I recently began consulting with three seminary faculties that have gone through significant changes and crises in the past three years. These crises involved retirements, staff sexual misconduct, building programs, faculty-administration conflicts, curriculum changes and financial strains.
One day we woke up and saw that they were everywhere. Looking back, we realized that they had been there all along, growing in the soil under our feet, watered by the same water we drank, preparing to pop up their heads and bask in the sun.
With many mainline Protestant denominations and the Catholic Church expecting fewer young pastors in coming years, the Fund for Theological Education (FTE) says that it will receive $6 million from the Lilly Endowment for matching grants to congregations that back seminarians starting their Master of Divinity studies.
I write this near the end of a doctor of ministry class at Columbia Seminary, where 16 pastors are exploring virtues for preaching. We are exploring virtues instead of skills because most of us recognize that scholarly exegesis, narrative flair and good eye contact have gotten us about as far as they will.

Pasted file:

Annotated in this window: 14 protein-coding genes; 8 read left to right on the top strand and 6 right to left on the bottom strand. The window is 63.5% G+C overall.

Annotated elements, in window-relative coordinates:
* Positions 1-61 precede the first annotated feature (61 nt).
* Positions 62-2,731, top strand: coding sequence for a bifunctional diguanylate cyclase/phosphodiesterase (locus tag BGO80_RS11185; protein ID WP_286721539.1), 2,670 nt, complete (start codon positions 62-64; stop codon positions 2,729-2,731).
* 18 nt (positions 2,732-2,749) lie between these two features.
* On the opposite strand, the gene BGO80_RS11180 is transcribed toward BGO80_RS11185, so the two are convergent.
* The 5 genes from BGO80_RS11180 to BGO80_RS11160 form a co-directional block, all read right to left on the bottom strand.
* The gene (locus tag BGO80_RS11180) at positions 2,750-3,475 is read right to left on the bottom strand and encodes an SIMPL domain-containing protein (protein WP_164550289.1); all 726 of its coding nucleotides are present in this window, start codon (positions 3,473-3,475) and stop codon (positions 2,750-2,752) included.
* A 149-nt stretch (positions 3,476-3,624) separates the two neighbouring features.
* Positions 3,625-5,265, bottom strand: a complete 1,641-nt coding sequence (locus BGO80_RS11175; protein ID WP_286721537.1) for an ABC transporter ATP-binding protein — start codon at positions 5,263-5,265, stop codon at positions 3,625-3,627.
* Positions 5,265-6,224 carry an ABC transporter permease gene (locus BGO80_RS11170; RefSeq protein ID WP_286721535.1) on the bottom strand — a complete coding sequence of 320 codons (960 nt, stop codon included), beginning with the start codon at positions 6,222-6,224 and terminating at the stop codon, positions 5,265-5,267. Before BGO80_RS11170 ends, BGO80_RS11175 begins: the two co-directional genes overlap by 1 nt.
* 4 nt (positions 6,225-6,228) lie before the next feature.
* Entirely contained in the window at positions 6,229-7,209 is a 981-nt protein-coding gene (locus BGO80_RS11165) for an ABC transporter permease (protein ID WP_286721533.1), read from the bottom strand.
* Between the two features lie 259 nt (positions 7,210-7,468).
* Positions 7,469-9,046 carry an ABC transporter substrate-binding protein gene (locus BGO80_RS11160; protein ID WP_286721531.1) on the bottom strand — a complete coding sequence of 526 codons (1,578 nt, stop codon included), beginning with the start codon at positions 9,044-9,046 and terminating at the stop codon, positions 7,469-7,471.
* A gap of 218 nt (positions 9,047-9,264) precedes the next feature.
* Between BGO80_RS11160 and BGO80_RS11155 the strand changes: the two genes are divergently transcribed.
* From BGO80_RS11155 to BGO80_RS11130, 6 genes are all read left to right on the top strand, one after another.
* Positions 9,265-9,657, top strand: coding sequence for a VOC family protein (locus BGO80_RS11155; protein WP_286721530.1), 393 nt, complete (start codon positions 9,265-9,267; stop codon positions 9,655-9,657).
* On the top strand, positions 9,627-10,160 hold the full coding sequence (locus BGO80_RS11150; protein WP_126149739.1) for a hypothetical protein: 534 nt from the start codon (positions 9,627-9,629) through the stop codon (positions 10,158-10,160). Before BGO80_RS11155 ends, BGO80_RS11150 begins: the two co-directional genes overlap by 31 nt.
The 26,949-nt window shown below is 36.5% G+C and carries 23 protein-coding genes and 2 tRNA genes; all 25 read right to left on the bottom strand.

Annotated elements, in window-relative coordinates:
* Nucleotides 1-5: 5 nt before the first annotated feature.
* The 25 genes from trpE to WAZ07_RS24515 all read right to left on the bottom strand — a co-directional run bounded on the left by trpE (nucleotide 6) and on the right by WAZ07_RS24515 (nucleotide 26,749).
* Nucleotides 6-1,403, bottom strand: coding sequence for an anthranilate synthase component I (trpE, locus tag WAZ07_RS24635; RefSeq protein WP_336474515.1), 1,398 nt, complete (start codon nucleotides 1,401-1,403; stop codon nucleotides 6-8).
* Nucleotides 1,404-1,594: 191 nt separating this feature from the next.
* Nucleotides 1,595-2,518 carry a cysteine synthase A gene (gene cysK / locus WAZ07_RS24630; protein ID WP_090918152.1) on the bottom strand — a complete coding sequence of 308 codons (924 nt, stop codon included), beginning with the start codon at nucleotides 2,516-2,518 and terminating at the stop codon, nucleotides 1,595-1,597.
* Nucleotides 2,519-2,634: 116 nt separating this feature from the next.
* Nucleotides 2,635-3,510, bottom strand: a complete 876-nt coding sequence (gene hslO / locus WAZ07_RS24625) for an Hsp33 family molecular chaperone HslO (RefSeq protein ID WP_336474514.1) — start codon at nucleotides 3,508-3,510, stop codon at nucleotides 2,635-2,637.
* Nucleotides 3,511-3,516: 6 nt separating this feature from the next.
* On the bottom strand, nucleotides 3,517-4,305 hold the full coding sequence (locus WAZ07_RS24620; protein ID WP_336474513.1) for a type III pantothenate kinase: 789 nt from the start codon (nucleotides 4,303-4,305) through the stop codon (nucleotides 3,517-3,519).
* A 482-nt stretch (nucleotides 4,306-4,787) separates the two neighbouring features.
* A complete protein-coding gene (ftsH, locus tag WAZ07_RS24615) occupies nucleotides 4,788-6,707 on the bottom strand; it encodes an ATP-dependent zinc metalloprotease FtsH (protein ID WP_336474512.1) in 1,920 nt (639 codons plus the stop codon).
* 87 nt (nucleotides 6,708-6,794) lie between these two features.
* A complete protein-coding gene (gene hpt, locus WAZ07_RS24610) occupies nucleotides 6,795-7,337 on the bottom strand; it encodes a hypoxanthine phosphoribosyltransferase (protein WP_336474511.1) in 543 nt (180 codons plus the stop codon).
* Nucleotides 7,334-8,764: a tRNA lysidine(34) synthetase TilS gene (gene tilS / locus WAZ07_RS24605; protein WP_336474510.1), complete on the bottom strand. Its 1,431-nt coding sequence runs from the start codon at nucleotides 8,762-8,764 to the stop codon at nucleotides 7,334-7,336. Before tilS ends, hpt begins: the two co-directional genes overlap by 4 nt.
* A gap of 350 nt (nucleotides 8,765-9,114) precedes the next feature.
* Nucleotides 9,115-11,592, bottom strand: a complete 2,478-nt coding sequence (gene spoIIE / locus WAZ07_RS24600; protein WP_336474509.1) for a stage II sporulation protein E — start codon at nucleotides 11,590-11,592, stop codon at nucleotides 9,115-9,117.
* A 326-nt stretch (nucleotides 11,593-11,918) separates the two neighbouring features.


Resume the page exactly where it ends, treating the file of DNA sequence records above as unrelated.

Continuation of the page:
A free association exercise: Random memories from the 18 months I spent as a chaplain intern at Baylor University Medical Center in Dallas.
Computer lists of patients generated by the clacking dot matrix printer and folded neatly to fit into my coat pocket. My tiny notes and check marks slowly accumulating beside the names as the day went by.
Enrollment in theological schools in North America has continued on a gradual (2 to 3 percent) annual increase over the past five years, according to new data released this spring. But the largest U.S. seminary, California-based Fuller Theological Seminary, reported a head count of 4,128 students for two years in a row.
Sometime in the middle of my second year at New York’s Union Seminary, I made an appointment to consult with J. Louis Martyn about my prospects for graduate work in New Testament. I gathered together my undergraduate transcript, a list of courses I had taken at Union, copies of my seminary papers in biblical studies, and all the courage I could muster.
When I arrived at Yale more than 30 years ago to do graduate work in theology, I soon heard other students urging that I take a course with David Kelsey. Even as an undergraduate I had already learned an important lesson: to get the best education, don’t pay much attention to the topics of the courses; find out who the good teachers are and take whatever they happen to be teaching.